MacArthur Park has been melting in the dark for several years. But years of all that sweet, green icing flowing down and cakes being left out in the rain caused the folks at the City and the Mortimer Levitt Foundation to say that they don't think they could take it and found a new recipe for the unused bandshell at the park's northwestern corner, by 6th Street and Park View Ave. On Wednesday, August 8, the new, refurbished and renamed Levitt Pavilion Los Angeles will be unveiled, after it took so long to bake it. Like the 4-year old Levitt Pavilion in Pasadena and several others across the country, the LPLA will be an outdoor performance venue that shares the foundation's vision of funding communities that want free concerts under the stars. There will be a ribbon-cutting ceremony attended by the expected group of politicos who like to take credit for it at 6:30 p.m. on the 8th, with the inaugural concert at 7 p.m. Performing that evening will be the band May Melee and the Rubber Bullets.
Okay, just kidding with that one. Especially to the LAPD Senior Lead Officer who told me about the August opening event on Tuesday.
But once regarded as the hellhole of all urban ills in Los Angeles, the park has really seen a gradual upturn in recent history. The renovation of the park and the opening of the (M) Red Line subway station across the street back in 1993 was a modest start (along with the associated public re-discovery of Langers Deli). The opening of Mama's Hot Tamales Cafe earlier this decade brought some more momentum, as with the more recent and likewise acclaimed Chichen Itza (No Homer, I said Chichen Itza, not "Chicken Pizza...") Restaurant on the opposite end of MacPark, the missing link in the equation is the park itself. The bandshell has seen much finer days in the past, hosting big band, jazz and salsa concerts. This Militant, as a wee young teen, even had his first-ever band's first-ever gig in the bandshell during the independence day celebration of a certain unspecified foreign country back in 198x.
The new LPLA will have concerts 5 nights a week from August to October (and May to October come '08 and henceforth) featuring World, Dance, Latin, Children's and Roots (Jazz, Blues, R&B) music. This Militant is big on overcoming urban fears and perceptions to make things better, so when the music starts a-playin' at MacPark, whether on bike or via subway, the Militant will be there...and he hopes you will be, too.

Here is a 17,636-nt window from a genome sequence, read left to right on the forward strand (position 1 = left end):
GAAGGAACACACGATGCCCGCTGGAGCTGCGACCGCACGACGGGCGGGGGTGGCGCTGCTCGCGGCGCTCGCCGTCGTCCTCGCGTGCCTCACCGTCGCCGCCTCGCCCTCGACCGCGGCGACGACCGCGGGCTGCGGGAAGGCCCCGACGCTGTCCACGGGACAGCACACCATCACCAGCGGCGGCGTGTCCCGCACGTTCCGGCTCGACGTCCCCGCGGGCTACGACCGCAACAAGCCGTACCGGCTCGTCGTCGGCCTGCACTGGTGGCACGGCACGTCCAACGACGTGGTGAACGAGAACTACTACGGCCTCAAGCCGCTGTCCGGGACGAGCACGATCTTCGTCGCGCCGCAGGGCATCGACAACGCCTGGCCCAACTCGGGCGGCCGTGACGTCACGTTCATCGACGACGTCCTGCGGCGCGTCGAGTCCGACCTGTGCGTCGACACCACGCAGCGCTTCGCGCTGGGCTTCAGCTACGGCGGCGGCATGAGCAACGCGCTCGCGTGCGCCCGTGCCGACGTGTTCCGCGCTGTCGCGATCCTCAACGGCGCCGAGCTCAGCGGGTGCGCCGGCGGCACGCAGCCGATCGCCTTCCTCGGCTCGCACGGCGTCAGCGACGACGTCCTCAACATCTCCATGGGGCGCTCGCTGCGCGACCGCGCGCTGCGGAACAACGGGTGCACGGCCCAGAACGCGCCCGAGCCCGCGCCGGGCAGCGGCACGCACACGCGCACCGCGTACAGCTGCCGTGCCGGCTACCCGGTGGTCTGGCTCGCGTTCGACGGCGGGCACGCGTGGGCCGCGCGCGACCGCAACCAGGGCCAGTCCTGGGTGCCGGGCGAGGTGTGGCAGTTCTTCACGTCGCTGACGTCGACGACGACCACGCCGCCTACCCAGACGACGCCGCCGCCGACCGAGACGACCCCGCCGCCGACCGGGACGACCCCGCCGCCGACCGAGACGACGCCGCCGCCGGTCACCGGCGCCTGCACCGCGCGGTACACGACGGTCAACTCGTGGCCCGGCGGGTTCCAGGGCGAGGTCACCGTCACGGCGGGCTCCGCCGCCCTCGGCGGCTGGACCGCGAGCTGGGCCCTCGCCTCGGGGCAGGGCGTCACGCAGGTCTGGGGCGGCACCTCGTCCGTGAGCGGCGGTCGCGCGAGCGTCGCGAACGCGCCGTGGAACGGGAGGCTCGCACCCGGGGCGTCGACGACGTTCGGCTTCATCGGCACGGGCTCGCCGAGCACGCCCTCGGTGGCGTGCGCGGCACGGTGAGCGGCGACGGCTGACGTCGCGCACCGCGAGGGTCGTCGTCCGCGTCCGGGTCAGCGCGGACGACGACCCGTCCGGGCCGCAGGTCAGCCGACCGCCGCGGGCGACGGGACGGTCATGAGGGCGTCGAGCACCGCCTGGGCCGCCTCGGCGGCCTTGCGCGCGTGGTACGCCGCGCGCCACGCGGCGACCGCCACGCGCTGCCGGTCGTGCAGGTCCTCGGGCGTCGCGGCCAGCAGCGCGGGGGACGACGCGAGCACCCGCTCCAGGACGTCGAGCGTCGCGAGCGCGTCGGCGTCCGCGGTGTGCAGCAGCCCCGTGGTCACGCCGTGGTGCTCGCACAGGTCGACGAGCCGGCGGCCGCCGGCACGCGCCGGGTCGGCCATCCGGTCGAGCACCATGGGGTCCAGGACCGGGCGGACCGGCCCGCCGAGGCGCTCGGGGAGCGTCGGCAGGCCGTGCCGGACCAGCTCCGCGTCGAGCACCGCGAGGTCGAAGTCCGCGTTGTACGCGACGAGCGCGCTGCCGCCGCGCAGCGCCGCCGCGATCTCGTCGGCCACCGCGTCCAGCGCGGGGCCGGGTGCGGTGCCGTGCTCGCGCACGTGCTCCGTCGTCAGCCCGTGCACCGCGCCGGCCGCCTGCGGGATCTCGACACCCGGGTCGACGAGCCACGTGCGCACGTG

Sometimes You Wanna Go Where Everybody Knows Your Name
On Monday evening, the Militant had another one of his adventures in his Not-Really-Eastside community, and this time it had nothing to do with a car, a train, a bus or even a bike. It was all on foot. See, the Militant was walking to his nearest popular local ice cream or gelato or nonfat frozen yogurt joint when he unexpectedly, by chance, ran into friend and fellow active community member "A." The Militant told "A" about what he was doing, so "A" joined the Militant and walked down the block to the popular local ice cream or gelato or nonfat yogurt joint. The Militant and "A" got their ice cream/gelato/nonfat fro-yo and had a productive chat about the community. When all of a sudden, across the street, unexpectedly, by chance, comes walking in friends and fellow active community members "B" and "C." So "B" and "C" join "A" and the Militant, hanging out on the sidewalk tables and talk about the community, gossip and some recent movies. After a while, "B" and "C" leave to go home, and "A" tells the Militant about some dream business plan he had to open an Eastern European-style beer kiosk business locally. Well all this talk about beer got the Militant suddenly craving for one, so he suggested to "A" that they continue their conversation a short distance away at this new establishment that this Militant passed off as some gentrified pub place that had some nice microbrews on tap. So as the Militant ordered a beer each for himself and "A," and an appetizer item. The dude at the counter asked The Militant his name for the food order and The Militant said, "[censored]." The counter dude said, "Hey, you're [censored] [censored], right?" The Militant assumed Dude At The Counter knows him from his community activities when Dude continued and explained that he knew the Militant Angeleno some 10 years ago as a customer support acquaintance. The Militant didn't recognize the face, but he certainly did remember the name. So The Militant asks Counter Dude, "So, you work here now?" Counter Dude replied, "Work here? This is my business!"
So unexpectedly, by chance, The Militant runs into an acquaintance from 10 years back who runs this establishment that The Militant originally passed off as some faceless bastion of gentrification. But being that this businessowner is someone he knows personally, who also knows other people he knows personally, the perception has changed. It's no longer an establishment to be feared or reluctantly patronized, but this is someone I know, who's trying his hand at running a business relatively unique to the neighborhood and that The Militant is more than welcome here.
Ultimately experiences like this remind the Militant that Los Angeles is really just a small town (albeit with an awful lot of concrete), and that though the Militant has made it his mission to open people's eyes and make people learn, sometimes, just sometimes, the Militant has to have his own eyes open so he can learn too.